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Corona Virus information

Coronaviruses are a large family of viruses, with some causing less severe disease, like the common cold.

Corona Virus information and assistance

At present the mortality rate is about 11% (Ebola for example is about 50%). Incubation period unknown, but probably 2-4 days. Unfortunately CORONA appears to be infectious throughout the contamination period of two weeks. This is very bad from a virological-spread point of view.

There are RUMOURS that the virus “escaped a lab” in China, but this is unconfirmed. It is a virus that originated in animals, however, and crossed the species gap (same as AIDS) which is always bad for humans. Due to the nature of the Chinese Communists Party, it appears that the outbreak in China is in fact far worse than what is being officially reported, – also remember it spreads before symptomization. Some schools eg in Hong Kong and Vietnam have been temporarily shut down, and schools in SE Asia are monitoring the situation.

If this hits SA (which is probable) the best is to avoid public areas and close contact, and wear a mask, which is FAR from perfect, but some form of protection.

Symptoms of SARS
In general, SARS begins with a high fever (temperature greater than 100.4°F [>38.0°C]). Other symptoms may include headache, an overall feeling of discomfort, and body aches. Some people also have mild respiratory symptoms at the outset. About 10 percent to 20 percent of patients have diarrhea. After 2 to 7 days, SARS patients may develop a dry cough. Most patients develop pneumonia.

How SARS spreads
The main way that SARS seems to spread is by close person-to-person contact. The virus that causes SARS is thought to be transmitted most readily by respiratory droplets (droplet spread) produced when an infected person coughs or sneezes. Droplet spread can happen when droplets from the cough or sneeze of an infected person are propelled a short distance (generally up to 3 feet) through the air and deposited on the mucous membranes of the mouth, nose, or eyes of persons who are nearby. The virus also can spread when a person touches a surface or object contaminated with infectious droplets and then touches his or her mouth, nose, or eye(s). In addition, it is possible that the SARS virus might spread more broadly through the air (airborne spread) or by other ways that are not now known.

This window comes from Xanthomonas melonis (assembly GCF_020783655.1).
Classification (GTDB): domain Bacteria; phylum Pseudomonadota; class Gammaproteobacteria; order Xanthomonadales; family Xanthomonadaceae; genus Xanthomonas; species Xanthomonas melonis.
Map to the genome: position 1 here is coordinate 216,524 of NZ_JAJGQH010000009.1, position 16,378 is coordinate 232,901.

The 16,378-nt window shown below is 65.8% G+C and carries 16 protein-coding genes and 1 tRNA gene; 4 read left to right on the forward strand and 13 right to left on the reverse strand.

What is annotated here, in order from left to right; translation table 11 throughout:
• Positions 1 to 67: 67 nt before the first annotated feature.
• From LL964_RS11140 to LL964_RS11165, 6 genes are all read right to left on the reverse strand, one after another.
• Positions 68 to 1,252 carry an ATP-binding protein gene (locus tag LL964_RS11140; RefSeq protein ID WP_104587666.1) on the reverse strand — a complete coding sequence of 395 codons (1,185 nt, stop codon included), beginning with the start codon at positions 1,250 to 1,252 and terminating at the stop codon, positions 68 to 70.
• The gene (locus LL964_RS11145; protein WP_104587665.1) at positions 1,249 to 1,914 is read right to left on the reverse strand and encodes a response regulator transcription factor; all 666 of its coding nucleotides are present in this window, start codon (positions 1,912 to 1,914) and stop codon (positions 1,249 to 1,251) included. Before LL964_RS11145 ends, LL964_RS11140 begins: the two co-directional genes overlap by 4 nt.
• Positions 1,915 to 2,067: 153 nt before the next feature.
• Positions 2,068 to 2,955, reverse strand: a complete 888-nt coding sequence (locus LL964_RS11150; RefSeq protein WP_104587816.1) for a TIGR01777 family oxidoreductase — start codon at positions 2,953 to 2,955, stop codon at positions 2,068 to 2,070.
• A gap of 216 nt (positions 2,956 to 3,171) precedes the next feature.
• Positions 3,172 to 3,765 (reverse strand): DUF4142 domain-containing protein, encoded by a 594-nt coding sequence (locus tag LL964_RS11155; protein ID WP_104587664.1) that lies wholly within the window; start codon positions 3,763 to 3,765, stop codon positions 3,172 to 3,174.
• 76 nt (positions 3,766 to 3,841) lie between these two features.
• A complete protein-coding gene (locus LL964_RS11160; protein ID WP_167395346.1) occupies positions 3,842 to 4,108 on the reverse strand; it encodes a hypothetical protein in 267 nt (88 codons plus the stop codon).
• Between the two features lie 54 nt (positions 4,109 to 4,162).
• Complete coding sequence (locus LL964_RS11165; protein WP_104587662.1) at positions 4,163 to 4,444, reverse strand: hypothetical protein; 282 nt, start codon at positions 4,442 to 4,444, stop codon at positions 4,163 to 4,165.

What does “close contact” mean?
In the context of SARS, close contact means having cared for or lived with someone with SARS or having direct contact with respiratory secretions or body fluids of a patient with SARS. Examples of close contact include kissing or hugging, sharing eating or drinking utensils, talking to someone within 3 feet, and touching someone directly. Close contact does not include activities like walking by a person or briefly sitting across a waiting room or office.

written by Jeremy Dyer utilising a number of references

CORONA virus update

The Novel coronavirus (2019-nCov) is a new strain of coronavirus. Much is unknown about how it spreads, and current knowledge is assumed from similar coronaviruses.  It is a droplet-airborne, repiratory virus, similar to a cold/flu that starts in the upper respiratory tract and spreads to the lower tract. So far it is believed to have an 11% mortality rate, but prognosis is far better with treatment. The incubation period is 2-14 days, during which time the patient is infectious. Generally the patient remains infectious for about a week after the presentation of symptoms. Recovery time may be up to 8 weeks. Immune compromised or weak people are at greater risk.

There are strong rumours emerging from China that the extent of infection and death is far greater than officially reported. The virus has already spread to a limited extent worldwide, but the fear is if it reaches epidemic proportions in whichever country one personally resides. Though top laboratories around the world are working determinedly on a CORONA virus vaccine, this takes time. So…

What to Do About Coronavirus?

There is no vaccine yet for coronavirus. To help avoid a coronavirus infection, take the same steps as you would to try and avoid a common cold:

1. Wash your hands regularly throughout the day, as doctors normally do
2. Avoid touching your eyes, nose and mouth with unwashed hands.
3. Avoid contact with people who are sick.

If you are still worried, you should wear a mask in public, and avoid people in general, especially groups, such as movie theatres. Interestingly most viral diseases are spread via the schools and educational institutions for obvious reasons. Patients managed at home are encouraged to self-isolate to a single area of the house (preferably with a separate bathroom) and to wear a face mask during any contact with household members.

Though these steps will not guarantee your safety, they will improve your chances of remaining unaffected.

Two big questions many people have are: Will wearing a face mask keep us safe? And if so, what kind? A face mask will provide some, limited protection. A surgical face mask is best, and make sure you have the best fit possible around your mouth and nose. Properly dispose of the mask and put on a new one anytime someone coughing or sneezing around you contaminates it.

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